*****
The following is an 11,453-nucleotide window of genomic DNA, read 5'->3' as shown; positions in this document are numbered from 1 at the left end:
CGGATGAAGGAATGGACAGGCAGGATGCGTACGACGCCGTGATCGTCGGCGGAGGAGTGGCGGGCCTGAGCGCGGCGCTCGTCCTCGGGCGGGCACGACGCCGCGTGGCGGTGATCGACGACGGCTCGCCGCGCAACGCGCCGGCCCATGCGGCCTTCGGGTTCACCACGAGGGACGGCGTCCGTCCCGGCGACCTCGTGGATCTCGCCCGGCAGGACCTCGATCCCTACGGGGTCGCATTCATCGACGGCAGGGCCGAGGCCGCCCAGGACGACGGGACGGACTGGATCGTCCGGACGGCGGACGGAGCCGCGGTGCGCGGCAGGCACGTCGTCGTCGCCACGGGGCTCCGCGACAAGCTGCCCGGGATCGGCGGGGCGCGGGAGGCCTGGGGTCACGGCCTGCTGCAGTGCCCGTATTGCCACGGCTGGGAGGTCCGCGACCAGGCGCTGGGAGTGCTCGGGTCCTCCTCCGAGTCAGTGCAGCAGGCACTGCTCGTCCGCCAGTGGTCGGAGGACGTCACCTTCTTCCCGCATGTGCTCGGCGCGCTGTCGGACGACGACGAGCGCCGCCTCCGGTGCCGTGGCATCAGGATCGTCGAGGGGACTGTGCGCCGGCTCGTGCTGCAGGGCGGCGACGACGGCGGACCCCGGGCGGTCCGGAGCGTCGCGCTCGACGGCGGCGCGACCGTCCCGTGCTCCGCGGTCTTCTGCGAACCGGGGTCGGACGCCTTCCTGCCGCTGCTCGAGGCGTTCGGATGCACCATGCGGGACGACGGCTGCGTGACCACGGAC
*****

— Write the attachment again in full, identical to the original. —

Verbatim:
The following is an 11,453-nucleotide window of genomic DNA, read 5'->3' as shown; positions in this document are numbered from 1 at the left end:
CGGATGAAGGAATGGACAGGCAGGATGCGTACGACGCCGTGATCGTCGGCGGAGGAGTGGCGGGCCTGAGCGCGGCGCTCGTCCTCGGGCGGGCACGACGCCGCGTGGCGGTGATCGACGACGGCTCGCCGCGCAACGCGCCGGCCCATGCGGCCTTCGGGTTCACCACGAGGGACGGCGTCCGTCCCGGCGACCTCGTGGATCTCGCCCGGCAGGACCTCGATCCCTACGGGGTCGCATTCATCGACGGCAGGGCCGAGGCCGCCCAGGACGACGGGACGGACTGGATCGTCCGGACGGCGGACGGAGCCGCGGTGCGCGGCAGGCACGTCGTCGTCGCCACGGGGCTCCGCGACAAGCTGCCCGGGATCGGCGGGGCGCGGGAGGCCTGGGGTCACGGCCTGCTGCAGTGCCCGTATTGCCACGGCTGGGAGGTCCGCGACCAGGCGCTGGGAGTGCTCGGGTCCTCCTCCGAGTCAGTGCAGCAGGCACTGCTCGTCCGCCAGTGGTCGGAGGACGTCACCTTCTTCCCGCATGTGCTCGGCGCGCTGTCGGACGACGACGAGCGCCGCCTCCGGTGCCGTGGCATCAGGATCGTCGAGGGGACTGTGCGCCGGCTCGTGCTGCAGGGCGGCGACGACGGCGGACCCCGGGCGGTCCGGAGCGTCGCGCTCGACGGCGGCGCGACCGTCCCGTGCTCCGCGGTCTTCTGCGAACCGGGGTCGGACGCCTTCCTGCCGCTGCTCGAGGCGTTCGGATGCACCATGCGGGACGACGGCTGCGTGACCACGGAC